I nearly made a bus crash a few days ago. How was I supposed to know that using a cell phone on a bus would make the brakes fail? Luckily, the bus driver was savvier than Sandra Bullock in Speed (or maybe the brakes didn’t really fail) but we made it out just fine. I am also sorry to say that I may have inadvertently caused several businesses to go under while I have been here. I am a pretty good whistler. I like to whistle in public to regale those around me with my whistling prowess. Apparently whistling in public makes people lose money in Central Asia. I apologize for being so inconsiderate.
Here are a few other things to know if you ever visit Central Asia. Knowing these things may help you avoid the chaos that I have rained down on the people since I have been here. Knowledge is power:
Open windows cause illnesses.
If your blanket comes off of you in your sleep you will get kidney stones.
Flowers are not allowed in hospital rooms because they steal the patient’s oxygen.
If you see bread on the ground, you must pick it up and put it on a table.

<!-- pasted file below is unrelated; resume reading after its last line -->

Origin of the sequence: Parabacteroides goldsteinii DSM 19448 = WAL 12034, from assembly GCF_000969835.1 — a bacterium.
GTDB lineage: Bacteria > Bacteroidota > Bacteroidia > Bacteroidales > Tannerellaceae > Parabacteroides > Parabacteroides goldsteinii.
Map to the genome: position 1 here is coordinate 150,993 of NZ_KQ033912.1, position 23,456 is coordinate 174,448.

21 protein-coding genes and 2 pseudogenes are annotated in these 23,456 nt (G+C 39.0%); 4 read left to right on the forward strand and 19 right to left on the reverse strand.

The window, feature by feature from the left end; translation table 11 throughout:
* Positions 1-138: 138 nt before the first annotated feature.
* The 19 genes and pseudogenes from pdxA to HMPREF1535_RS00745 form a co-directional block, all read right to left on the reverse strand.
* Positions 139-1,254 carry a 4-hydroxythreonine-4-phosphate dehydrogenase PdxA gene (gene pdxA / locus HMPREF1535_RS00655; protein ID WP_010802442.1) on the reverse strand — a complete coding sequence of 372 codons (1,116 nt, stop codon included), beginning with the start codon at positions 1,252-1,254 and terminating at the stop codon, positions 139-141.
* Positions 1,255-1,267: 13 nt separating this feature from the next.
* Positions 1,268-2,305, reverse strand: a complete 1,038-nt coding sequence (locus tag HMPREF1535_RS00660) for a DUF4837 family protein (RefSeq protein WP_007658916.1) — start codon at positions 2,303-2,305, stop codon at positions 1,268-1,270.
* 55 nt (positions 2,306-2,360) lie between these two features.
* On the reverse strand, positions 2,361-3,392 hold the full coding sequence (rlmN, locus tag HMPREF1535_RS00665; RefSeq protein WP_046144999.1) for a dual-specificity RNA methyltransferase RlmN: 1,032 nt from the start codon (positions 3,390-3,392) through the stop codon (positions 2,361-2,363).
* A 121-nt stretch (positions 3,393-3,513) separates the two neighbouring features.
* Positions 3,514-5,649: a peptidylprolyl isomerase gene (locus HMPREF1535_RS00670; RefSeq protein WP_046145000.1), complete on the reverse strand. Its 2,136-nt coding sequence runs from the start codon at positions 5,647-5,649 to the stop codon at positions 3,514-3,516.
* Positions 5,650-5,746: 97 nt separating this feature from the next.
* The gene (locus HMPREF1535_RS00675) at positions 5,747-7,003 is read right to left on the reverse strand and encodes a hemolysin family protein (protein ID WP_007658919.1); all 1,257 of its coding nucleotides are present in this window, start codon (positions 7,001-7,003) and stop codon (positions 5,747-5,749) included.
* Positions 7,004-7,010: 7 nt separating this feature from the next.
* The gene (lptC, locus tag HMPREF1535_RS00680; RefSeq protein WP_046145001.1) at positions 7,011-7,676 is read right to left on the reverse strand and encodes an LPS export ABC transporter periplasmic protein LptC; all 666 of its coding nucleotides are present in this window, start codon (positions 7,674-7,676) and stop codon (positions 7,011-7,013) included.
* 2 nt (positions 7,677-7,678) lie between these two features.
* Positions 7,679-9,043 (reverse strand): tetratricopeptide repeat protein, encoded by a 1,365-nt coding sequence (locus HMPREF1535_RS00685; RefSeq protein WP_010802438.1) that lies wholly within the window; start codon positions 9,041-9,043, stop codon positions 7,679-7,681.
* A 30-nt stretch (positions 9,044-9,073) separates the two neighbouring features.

Air conditioners come with warning stickers that tell people not to lie under them, because they also cause illnesses.
If you compliment something, evil will get jealous and try to destroy it.
Pregnant women cannot use the internet or cell phones.
A woman cannot sit on the ground. She will become infertile because her ovaries will freeze. (This is solved by simply putting paper down and sitting on it.)
Here are some more knowledge bombs that I will lob your way:
Peach, sick or seek, and um are all (very) bad words in Turkish.
Please learn from my mistakes.
Thankfully, we are not plagued by these hardships in America, but before we start getting all ‘hoity-toity’ about how educated we are…
Do you know who the president of Turkey is? All of my Turkish friends know who the U.S president is. Do you know who the current Prime Minister of the United Kingdom is? My Turkish friends do. Many of my Turkish friends have been to parts of the U.S. that I have never been to.
One of my Turkish friends said that an American college student he met in Holland did not know that Washington D.C. was the capitol of the United States. He also said that most Americans believe him when he tells them that there are no cars in Turkey and that everyone rides camels. (I saw a Ferrari in my neighborhood here a few weeks ago.) It is a bit embarrassing talking with people overseas and finding out how little we Americans know about the rest of the world. (Myself included.)
I met a Turkish guy the other day that believed that all Texans carry six-shooters and ride horses everywhere. He told me that Texas must be a “very bad-a” place. Messing with people is cross-cultural.